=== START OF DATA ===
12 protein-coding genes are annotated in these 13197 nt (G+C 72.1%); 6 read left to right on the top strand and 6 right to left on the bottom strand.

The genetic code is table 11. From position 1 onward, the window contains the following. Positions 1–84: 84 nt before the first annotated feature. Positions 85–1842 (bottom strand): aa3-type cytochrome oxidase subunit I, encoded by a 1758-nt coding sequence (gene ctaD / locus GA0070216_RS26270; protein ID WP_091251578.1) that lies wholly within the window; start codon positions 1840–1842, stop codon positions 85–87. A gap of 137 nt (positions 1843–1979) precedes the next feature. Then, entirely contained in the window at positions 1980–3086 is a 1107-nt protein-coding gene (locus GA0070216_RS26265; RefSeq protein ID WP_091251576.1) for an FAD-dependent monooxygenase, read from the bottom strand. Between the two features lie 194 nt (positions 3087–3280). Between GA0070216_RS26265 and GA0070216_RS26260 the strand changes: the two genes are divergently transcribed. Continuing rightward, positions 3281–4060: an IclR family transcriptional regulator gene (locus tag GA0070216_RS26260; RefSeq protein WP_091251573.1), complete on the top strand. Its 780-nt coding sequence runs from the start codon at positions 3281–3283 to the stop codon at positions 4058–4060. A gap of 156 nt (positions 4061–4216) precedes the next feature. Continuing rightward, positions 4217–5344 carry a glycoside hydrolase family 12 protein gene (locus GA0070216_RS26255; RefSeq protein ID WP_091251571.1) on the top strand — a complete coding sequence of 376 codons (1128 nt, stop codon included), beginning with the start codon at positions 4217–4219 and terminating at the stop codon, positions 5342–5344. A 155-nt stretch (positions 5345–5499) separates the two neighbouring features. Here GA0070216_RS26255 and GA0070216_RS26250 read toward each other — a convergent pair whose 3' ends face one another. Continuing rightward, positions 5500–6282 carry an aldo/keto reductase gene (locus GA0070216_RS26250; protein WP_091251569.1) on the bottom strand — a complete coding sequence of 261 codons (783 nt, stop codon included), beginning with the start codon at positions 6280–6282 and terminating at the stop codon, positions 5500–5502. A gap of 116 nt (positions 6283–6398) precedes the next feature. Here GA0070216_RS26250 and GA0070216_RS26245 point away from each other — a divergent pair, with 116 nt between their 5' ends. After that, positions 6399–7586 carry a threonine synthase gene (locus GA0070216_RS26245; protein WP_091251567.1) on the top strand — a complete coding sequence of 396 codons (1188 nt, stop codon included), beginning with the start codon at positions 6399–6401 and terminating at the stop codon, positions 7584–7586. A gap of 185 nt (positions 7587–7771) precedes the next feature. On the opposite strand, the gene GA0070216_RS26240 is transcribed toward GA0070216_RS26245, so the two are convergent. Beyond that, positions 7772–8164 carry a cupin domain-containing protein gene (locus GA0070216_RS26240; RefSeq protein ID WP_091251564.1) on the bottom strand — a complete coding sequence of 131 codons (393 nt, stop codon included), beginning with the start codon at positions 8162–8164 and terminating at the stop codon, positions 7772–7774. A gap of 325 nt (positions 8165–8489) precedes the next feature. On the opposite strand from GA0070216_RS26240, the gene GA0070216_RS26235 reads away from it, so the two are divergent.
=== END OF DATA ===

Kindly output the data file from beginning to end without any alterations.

12 protein-coding genes are annotated in these 13197 nt (G+C 72.1%); 6 read left to right on the top strand and 6 right to left on the bottom strand.

The genetic code is table 11. From position 1 onward, the window contains the following. Positions 1–84: 84 nt before the first annotated feature. Positions 85–1842 (bottom strand): aa3-type cytochrome oxidase subunit I, encoded by a 1758-nt coding sequence (gene ctaD / locus GA0070216_RS26270; protein ID WP_091251578.1) that lies wholly within the window; start codon positions 1840–1842, stop codon positions 85–87. A gap of 137 nt (positions 1843–1979) precedes the next feature. Then, entirely contained in the window at positions 1980–3086 is a 1107-nt protein-coding gene (locus GA0070216_RS26265; RefSeq protein ID WP_091251576.1) for an FAD-dependent monooxygenase, read from the bottom strand. Between the two features lie 194 nt (positions 3087–3280). Between GA0070216_RS26265 and GA0070216_RS26260 the strand changes: the two genes are divergently transcribed. Continuing rightward, positions 3281–4060: an IclR family transcriptional regulator gene (locus tag GA0070216_RS26260; RefSeq protein WP_091251573.1), complete on the top strand. Its 780-nt coding sequence runs from the start codon at positions 3281–3283 to the stop codon at positions 4058–4060. A gap of 156 nt (positions 4061–4216) precedes the next feature. Continuing rightward, positions 4217–5344 carry a glycoside hydrolase family 12 protein gene (locus GA0070216_RS26255; RefSeq protein ID WP_091251571.1) on the top strand — a complete coding sequence of 376 codons (1128 nt, stop codon included), beginning with the start codon at positions 4217–4219 and terminating at the stop codon, positions 5342–5344. A 155-nt stretch (positions 5345–5499) separates the two neighbouring features. Here GA0070216_RS26255 and GA0070216_RS26250 read toward each other — a convergent pair whose 3' ends face one another. Continuing rightward, positions 5500–6282 carry an aldo/keto reductase gene (locus GA0070216_RS26250; protein WP_091251569.1) on the bottom strand — a complete coding sequence of 261 codons (783 nt, stop codon included), beginning with the start codon at positions 6280–6282 and terminating at the stop codon, positions 5500–5502. A gap of 116 nt (positions 6283–6398) precedes the next feature. Here GA0070216_RS26250 and GA0070216_RS26245 point away from each other — a divergent pair, with 116 nt between their 5' ends. After that, positions 6399–7586 carry a threonine synthase gene (locus GA0070216_RS26245; protein WP_091251567.1) on the top strand — a complete coding sequence of 396 codons (1188 nt, stop codon included), beginning with the start codon at positions 6399–6401 and terminating at the stop codon, positions 7584–7586. A gap of 185 nt (positions 7587–7771) precedes the next feature. On the opposite strand, the gene GA0070216_RS26240 is transcribed toward GA0070216_RS26245, so the two are convergent. Beyond that, positions 7772–8164 carry a cupin domain-containing protein gene (locus GA0070216_RS26240; RefSeq protein ID WP_091251564.1) on the bottom strand — a complete coding sequence of 131 codons (393 nt, stop codon included), beginning with the start codon at positions 8162–8164 and terminating at the stop codon, positions 7772–7774. A gap of 325 nt (positions 8165–8489) precedes the next feature. On the opposite strand from GA0070216_RS26240, the gene GA0070216_RS26235 reads away from it, so the two are divergent.